Bolton Thermal Recovery Facility Case Study Analysis

Bolton Thermal Recovery Facility Case Study Analysis


            The Thermal Recovery Facility (TRF) is managed and operated under the contract that was signed between the Greater Manchester Waste Disposal Authority (GMWDA) and Viridor Laing (Greater Manchester) Ltd., in order to continue creating energy sufficient to power 7,000 homes. By burning wastes, Bolton TRF produces energy to create electricity which is then transferred to the National Grid fore domestic use.  Situated in Bolton, Raikes lane, BL3 2NH, this plant burns municipal waste from Salford CC, Bury MBC, Bolton MBC, and Rochdale MBC in different amounts.  The waste material in itself is a mixture of trade, commercial and domestic wastes, and items that have been confiscated from customs and police departments. Also, the facilities and equipment that are fit and used in Bolton Thermal Recovery Facility heighten the need to consider the legal implications of BTRF.

This state above especially due to the fact that by the magnitude of the equipment and facilities that are found in BTRF directly and readily warrants the need to factor environmental and economic implications in BTRF’s existence and operations. Among these facilities, materials and equipment are: an incinerator that has the capacity to burn municipal waste at about 16 tonnes per hour; the waste types that are collected and transported to the site; a large and deep reception pit; supplementary oil fired burners which ensure that temperature does not fall below 8500 C at all times; heat recovery boiler; a gas stream; filters; and international catering wastes. The BTFR has also had total operational hours that run up to 6,793.  This means that Bolton Thermal Recovery Facility is a busy site which must be guided by proper safety regulations which are founded upon environmental, economic and legal concerns.  Because of this, the need to consider or craft policies that define legal, economic and environmental concerns of a plant as large as the Bolton Thermal Recovery Facility is paramount.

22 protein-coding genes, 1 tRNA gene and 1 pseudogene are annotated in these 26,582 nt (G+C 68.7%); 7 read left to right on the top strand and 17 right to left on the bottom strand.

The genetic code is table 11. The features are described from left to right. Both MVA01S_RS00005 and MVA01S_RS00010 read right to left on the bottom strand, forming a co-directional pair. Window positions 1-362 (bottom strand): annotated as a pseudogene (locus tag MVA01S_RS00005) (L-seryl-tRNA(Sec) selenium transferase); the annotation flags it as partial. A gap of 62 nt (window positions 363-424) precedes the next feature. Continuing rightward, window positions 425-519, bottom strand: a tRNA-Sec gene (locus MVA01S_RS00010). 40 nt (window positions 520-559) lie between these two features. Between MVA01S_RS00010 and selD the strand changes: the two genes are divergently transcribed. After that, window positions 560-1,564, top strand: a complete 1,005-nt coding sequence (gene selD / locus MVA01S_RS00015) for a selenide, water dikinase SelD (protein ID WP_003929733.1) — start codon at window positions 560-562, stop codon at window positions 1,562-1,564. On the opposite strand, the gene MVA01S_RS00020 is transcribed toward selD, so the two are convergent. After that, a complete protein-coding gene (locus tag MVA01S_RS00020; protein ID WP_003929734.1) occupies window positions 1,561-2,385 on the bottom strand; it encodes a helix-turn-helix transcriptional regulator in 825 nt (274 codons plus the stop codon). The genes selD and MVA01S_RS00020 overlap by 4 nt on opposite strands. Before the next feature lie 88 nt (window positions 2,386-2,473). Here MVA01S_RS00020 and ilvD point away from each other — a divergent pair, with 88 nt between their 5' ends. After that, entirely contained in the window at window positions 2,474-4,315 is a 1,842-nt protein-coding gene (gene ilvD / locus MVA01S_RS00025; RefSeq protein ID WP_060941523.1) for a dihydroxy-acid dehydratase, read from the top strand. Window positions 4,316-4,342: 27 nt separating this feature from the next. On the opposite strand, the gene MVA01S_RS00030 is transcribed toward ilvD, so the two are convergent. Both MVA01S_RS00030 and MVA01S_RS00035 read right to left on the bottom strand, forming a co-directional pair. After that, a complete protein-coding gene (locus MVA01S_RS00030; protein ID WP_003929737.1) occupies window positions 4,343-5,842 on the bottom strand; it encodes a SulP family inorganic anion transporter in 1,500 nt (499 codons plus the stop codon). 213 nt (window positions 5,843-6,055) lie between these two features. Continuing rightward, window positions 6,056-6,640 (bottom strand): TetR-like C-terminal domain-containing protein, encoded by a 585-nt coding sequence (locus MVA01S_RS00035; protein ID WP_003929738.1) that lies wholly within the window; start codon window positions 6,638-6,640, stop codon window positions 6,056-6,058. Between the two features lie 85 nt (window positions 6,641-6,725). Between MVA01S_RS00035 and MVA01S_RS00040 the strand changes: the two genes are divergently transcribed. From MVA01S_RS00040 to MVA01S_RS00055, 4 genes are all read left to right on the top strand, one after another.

As a consultant, it is therefore necessary to divulge details on legal liabilities that may arise from the environmental impacts of operating Bolton Thermal Recovery Facility and the necessary measures that need to be taken to ensure compliance with relevant consents.

The Policy, Environmental and Economic Drivers for the Development and Operation of the Facility

The economic drivers for the development and operation of Bolton Thermal Recovery Facility are far reaching and should thus be seriously taken into consideration. For one, BTRF is run by Europe’s   largest public waste contract which is the Greater Manchester deal, which in turn costs 3.8 pounds. BTRF also deals with an array of numerous materials and energy recovery facilities, as previously mentioned. The fact that BTRF also has to combine RDF production processes and MBT-AD technological processes further stresses the magnitude of BTRF’s economic significance.

Bolton Thermal Recovery Facility Case Study Analysis